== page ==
The Ninja Loan is a loose acronym from No Income, No Job, No Assets, and the term also represents something of a word game.
Due to the fact that a ninja loan is expected to be in default, the borrower is described as being a ninja because he or she can so easily disappear, especially when it comes to making payments. Using the Ninja loan is heavily criticized as a dangerous lending practice and can be partly held accountable for the 2007 subprime crisis and the collapse of the financial markets in 2008.
In a scenario where a ninja loan is offered and they become significantly less common since the economic downturn in 2008, the real borrower has few funds to repay the debt, but on applications these loans may have “seen” okay. Really, what happened to the many ninja loan was that neither the patrons nor the brokers deliberately falsified information about jobs, income or wealth. Alternatively, lenders can simply speak for applicants without checking their information. The error was not only on the side of the applicants, many of which submitted genuine programs, but also on the lenders authorized loans in a ruthless manner.
In addition, many ninjas loan types were sold to companies, which significantly contributed to the mortgage crisis, and some were part of secured debt obligations invested in by people from companies. Although the NINJA loan alone cannot be held solely responsible for the collapse of the financial markets and housing industry that resonates throughout most of the world, it was certainly a lending practice that caused great problems and shone light on irresponsible actions on that part of lenders. .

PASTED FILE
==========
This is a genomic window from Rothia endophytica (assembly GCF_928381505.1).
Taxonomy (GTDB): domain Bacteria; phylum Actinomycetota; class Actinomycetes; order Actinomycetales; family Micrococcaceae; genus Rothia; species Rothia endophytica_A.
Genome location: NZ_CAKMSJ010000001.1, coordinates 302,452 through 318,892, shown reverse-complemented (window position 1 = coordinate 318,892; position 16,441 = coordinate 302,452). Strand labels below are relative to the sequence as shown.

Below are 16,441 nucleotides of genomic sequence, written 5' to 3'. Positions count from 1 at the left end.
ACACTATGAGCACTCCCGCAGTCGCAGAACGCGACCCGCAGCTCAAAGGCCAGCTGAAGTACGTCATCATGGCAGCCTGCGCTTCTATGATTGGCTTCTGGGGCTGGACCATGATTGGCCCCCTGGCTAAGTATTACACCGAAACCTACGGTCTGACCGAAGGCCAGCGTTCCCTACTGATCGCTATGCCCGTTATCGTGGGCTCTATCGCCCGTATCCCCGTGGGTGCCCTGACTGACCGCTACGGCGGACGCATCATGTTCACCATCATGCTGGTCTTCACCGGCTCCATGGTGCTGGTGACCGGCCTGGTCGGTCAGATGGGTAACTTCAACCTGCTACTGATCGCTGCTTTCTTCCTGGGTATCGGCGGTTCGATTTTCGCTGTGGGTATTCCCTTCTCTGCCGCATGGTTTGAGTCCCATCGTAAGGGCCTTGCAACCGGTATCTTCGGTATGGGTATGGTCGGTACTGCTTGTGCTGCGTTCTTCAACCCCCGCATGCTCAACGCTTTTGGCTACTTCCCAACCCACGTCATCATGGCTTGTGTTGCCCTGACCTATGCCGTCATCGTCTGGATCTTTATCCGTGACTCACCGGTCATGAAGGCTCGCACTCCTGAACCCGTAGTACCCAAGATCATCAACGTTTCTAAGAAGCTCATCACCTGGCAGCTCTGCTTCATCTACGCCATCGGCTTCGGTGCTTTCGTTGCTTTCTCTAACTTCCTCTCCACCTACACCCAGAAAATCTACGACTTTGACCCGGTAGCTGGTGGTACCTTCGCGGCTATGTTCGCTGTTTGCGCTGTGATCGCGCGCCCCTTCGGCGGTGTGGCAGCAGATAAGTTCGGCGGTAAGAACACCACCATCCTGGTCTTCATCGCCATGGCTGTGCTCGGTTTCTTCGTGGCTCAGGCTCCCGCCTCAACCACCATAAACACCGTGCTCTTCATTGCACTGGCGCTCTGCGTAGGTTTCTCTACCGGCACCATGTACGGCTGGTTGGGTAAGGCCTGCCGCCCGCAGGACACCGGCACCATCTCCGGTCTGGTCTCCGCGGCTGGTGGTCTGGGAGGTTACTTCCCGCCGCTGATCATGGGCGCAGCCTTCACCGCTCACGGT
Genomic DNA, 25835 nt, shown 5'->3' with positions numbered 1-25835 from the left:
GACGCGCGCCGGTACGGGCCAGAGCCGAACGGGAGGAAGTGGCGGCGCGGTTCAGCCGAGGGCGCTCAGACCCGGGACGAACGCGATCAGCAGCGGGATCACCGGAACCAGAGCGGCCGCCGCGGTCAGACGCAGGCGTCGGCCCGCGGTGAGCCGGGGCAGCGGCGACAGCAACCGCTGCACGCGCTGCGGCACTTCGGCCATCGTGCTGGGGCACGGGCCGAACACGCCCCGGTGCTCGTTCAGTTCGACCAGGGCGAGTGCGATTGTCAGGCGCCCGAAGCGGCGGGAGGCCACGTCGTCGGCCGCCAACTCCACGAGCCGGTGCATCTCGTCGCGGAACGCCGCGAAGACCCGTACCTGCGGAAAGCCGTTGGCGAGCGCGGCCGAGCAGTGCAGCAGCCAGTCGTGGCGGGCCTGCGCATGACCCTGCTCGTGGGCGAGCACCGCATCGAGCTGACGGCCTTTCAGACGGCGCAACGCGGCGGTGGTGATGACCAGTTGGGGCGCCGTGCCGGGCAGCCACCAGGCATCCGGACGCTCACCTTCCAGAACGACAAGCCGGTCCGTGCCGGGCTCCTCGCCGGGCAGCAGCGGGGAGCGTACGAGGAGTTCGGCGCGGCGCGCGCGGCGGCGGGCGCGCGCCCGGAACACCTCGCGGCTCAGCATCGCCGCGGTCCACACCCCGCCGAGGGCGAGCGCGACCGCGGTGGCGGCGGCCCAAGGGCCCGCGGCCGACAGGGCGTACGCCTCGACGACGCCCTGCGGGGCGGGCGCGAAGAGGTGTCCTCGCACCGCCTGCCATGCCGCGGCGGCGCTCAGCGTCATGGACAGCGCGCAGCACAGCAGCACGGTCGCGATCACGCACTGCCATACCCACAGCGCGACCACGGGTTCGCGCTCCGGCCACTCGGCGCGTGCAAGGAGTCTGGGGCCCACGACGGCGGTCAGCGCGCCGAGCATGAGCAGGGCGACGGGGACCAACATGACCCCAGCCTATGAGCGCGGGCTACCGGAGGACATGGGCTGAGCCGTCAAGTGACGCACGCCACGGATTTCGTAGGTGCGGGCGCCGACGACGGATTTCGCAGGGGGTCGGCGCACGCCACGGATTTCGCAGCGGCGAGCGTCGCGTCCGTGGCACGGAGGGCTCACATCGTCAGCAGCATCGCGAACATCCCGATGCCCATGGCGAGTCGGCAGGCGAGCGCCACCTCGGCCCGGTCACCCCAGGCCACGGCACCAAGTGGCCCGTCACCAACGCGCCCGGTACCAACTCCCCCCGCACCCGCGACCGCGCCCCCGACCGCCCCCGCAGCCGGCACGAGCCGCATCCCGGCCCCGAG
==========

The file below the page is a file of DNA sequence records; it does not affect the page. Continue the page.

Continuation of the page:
Based on this crisis, however, some companies have set up NINJA loans to help bail out other businesses in difficulty. It was an intent of the big economic rescue plan packed at the end of 2008 in the United States. Other lenders have responded to the crisis by exercising extreme caution, which means double checking all the information that loan applicants and increasing the requirements for things like “good” credit scores.
One of the reasons why NINJA loans became popular was because they were borrowed at subprime rates. This meant borrowers would pay much more interest in repaying loans that could have added significant profits to lenders. Instead, however, lenders did not profit from the lack of proper screening of the applicants, and they lent money to people who were able to repay loans. History can one day see NINJA loans as one of the least responsible actions of the lending industry in the late 20th and early 21st century.